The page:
Clinical Therapeutics Current Trainees
- Kristina Bigelow
- Jason Bugno
- Po-Hung Hsieh
- Hanna Molla
- Koosha Paydary
- Maria Victoria Salguero Bermonth
Gastroenterologist Joseph B. Kirsner joined UChicago in 1935, then pioneered modern understanding and treatment of inflammatory bowel disease He was one of the first to show the link between ulcerative colitis and increased risk of colon cancer, introduced guidelines for how doctors should care for patients, and helped found the American Gastroenterological Association, the American Society for Gastrointestinal Endoscopy, and the American Association for the Study of Liver Diseases.
In 2013, data scientist Robert Grossman developed the Bionimbus Protected Data Cloud, the first cloud-based computing system approved by the National Institutes of Health to process data from the Cancer Genome Atlas, the agency’s flagship cancer genetics study. In late 2014, Grossman became director of the Genomic Data Commons, an NIH-funded project based on Bionimbus that will be the nation’s most comprehensive data facility when completed.
Maanasa Raghavan, Neubauer Family Assistant Professor in the Department of Human Genetics, has found a way to extract and sequence genomes directly from skeletal remains of ancient individuals. This discovery can significantly increase our understanding of how individuals and populations evolved over time. The goal is to eventually be able to look at changes in the genome and correlate them with environmental and lifestyle changes in the past.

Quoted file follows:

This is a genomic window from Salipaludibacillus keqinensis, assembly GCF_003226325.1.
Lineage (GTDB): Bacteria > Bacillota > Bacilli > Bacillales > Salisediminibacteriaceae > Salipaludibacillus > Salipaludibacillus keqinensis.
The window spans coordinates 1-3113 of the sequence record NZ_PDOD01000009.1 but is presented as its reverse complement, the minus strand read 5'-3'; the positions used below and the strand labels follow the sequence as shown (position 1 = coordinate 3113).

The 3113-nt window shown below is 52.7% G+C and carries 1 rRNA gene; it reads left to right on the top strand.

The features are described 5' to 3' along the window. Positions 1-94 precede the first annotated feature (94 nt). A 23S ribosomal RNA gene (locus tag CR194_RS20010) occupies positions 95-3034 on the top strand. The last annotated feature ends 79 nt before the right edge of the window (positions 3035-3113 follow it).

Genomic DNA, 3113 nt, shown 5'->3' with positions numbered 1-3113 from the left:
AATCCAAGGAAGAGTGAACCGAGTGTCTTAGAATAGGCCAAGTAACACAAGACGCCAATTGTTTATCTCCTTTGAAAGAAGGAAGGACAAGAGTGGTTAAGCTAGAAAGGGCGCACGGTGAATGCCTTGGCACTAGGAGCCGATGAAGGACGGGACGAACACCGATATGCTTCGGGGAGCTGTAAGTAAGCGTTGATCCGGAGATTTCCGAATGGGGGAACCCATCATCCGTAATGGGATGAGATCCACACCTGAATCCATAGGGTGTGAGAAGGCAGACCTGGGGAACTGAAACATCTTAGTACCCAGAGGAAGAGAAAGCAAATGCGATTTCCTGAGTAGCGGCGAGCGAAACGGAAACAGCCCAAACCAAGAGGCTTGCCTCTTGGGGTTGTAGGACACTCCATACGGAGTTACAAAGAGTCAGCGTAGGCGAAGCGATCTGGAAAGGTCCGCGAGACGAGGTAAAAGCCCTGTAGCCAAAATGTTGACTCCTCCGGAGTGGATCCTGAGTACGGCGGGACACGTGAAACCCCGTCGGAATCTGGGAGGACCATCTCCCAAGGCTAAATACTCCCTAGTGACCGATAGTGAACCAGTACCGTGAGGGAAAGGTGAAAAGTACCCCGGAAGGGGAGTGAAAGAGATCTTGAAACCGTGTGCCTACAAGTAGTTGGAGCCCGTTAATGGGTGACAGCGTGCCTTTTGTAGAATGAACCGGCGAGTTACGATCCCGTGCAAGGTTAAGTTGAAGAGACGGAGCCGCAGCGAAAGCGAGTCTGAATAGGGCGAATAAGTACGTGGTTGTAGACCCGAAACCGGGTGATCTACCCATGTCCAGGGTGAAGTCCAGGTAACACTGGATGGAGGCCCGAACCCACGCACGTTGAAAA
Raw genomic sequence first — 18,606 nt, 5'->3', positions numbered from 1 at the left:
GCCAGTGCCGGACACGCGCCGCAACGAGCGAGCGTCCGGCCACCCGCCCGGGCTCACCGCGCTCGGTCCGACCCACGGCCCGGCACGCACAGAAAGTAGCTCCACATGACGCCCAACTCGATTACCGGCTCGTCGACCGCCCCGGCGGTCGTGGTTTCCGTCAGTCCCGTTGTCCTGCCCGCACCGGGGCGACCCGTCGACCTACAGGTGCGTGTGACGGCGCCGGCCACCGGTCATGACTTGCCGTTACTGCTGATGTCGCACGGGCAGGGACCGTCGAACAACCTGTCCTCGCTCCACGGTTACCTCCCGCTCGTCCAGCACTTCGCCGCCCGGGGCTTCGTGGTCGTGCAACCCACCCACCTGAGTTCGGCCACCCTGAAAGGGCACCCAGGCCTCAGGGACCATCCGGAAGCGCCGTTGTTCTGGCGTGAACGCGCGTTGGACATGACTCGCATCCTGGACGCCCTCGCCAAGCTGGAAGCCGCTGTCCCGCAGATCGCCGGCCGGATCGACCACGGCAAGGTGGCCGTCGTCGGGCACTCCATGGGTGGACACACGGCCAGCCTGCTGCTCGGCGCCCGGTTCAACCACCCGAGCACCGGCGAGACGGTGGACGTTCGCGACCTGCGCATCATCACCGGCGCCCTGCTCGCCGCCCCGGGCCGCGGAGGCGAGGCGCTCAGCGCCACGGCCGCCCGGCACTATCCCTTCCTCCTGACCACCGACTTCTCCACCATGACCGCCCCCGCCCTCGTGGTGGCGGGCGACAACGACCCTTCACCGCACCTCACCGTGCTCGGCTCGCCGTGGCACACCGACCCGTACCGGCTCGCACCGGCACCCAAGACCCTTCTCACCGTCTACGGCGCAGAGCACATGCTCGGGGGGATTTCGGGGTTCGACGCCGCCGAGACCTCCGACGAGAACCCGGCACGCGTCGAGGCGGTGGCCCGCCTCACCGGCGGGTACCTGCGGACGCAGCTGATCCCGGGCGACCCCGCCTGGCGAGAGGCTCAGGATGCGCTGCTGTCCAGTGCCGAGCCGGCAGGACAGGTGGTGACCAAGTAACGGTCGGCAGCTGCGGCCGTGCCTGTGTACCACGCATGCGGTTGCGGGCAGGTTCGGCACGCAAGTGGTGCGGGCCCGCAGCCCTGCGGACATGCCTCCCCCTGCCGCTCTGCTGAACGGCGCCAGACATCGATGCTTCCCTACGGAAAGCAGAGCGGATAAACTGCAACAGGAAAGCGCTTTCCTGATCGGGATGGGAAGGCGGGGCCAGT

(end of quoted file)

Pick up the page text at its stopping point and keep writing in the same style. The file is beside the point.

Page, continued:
Presidential Medal of Freedom winner and geneticist Janet Davison Rowley, LAB’42, PhB’45, SB’46, MD’48, discovered the first consistent chromosomal abnormalities associated with cancer in the 1970s, demonstrating a link between cancer and genetics. She later was a key player in the development of the first precisely targeted anti-cancer drug.
In a series of investigations starting in 1906, Robert R. Bensley demonstrated that the islets of Langerhans were specialized elements of the pancreas. He developed staining methods that distinguished between alpha cells and the beta cells that produce insulin. Bensley's work was fundamental to the discovery of insulin. He later developed techniques to disassemble cells and isolate cellular components by spinning them in a centrifuge, a technique he used in 1934 to isolate mitochondria.